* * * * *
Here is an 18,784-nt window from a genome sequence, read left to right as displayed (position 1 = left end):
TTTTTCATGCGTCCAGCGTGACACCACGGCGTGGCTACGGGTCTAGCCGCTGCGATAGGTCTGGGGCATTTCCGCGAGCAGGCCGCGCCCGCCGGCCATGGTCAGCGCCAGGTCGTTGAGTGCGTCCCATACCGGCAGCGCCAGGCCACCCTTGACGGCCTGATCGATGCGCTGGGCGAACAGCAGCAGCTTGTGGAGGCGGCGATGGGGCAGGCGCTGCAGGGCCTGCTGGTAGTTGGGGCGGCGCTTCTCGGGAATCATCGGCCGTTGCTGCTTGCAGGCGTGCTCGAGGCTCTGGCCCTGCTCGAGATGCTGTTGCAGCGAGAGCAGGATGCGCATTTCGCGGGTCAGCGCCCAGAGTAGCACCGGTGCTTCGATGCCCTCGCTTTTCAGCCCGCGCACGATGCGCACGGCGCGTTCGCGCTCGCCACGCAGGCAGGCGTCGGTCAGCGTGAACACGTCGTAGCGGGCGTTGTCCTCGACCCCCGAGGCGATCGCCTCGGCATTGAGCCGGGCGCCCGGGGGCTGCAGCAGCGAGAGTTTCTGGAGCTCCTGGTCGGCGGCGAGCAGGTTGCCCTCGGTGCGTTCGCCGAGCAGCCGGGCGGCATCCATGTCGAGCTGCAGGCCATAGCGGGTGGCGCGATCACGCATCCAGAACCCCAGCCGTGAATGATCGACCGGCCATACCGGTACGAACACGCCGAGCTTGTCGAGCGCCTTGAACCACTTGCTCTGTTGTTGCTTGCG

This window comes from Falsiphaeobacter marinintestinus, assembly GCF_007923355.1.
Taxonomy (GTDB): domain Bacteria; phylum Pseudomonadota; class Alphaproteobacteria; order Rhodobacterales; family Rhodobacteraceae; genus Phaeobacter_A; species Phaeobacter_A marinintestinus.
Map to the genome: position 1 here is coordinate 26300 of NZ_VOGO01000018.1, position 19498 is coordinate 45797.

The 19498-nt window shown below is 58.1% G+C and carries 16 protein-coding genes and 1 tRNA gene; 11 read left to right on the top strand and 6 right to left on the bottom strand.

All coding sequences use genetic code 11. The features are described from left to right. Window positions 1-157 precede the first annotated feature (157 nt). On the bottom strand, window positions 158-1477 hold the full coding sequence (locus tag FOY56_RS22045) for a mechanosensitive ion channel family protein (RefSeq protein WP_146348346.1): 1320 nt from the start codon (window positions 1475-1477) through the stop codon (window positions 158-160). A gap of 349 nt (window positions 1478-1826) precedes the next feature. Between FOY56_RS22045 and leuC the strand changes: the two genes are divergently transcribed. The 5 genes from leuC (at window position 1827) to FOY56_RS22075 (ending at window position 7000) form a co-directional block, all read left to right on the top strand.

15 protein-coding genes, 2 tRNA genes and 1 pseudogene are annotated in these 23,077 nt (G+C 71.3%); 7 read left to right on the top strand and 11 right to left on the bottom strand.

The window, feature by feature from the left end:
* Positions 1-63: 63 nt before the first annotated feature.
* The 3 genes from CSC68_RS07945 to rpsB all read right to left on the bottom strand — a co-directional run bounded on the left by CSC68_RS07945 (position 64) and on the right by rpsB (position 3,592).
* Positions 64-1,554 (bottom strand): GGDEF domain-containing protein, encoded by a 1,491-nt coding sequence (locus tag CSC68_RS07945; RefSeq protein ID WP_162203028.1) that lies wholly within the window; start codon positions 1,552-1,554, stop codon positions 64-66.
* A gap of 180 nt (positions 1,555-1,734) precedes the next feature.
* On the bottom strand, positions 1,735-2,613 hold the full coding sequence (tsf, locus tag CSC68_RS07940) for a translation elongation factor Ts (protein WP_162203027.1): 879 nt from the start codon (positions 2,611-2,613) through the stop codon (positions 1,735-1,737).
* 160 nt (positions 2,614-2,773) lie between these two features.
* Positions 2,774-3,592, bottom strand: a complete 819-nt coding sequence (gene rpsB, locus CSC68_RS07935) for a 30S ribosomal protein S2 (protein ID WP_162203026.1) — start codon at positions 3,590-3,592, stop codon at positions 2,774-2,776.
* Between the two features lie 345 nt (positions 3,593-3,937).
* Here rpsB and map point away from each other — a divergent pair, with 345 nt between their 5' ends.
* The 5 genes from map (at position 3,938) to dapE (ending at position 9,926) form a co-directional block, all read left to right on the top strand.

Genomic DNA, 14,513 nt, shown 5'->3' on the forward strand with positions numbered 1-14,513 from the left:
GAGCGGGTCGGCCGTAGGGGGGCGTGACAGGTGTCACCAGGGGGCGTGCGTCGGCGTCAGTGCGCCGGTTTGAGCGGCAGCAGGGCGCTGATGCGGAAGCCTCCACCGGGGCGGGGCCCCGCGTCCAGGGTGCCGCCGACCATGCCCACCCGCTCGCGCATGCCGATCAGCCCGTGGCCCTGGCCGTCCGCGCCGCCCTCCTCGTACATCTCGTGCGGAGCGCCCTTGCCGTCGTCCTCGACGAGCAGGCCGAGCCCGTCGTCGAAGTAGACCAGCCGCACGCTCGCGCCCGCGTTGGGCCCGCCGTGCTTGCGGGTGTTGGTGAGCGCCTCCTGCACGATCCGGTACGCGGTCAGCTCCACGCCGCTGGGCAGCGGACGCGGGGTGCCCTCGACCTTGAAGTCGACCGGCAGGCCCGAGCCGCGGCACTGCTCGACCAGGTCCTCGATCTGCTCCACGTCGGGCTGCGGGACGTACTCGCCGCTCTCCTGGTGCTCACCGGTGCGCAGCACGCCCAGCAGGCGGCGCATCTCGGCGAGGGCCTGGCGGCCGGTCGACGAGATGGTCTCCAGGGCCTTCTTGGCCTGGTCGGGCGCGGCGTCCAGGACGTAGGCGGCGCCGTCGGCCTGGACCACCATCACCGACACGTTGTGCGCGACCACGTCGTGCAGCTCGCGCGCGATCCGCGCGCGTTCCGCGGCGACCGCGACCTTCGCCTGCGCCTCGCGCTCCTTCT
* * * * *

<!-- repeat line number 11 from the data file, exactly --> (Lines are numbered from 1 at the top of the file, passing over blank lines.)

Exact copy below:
* The 3 genes from CSC68_RS07945 to rpsB all read right to left on the bottom strand — a co-directional run bounded on the left by CSC68_RS07945 (position 64) and on the right by rpsB (position 3,592).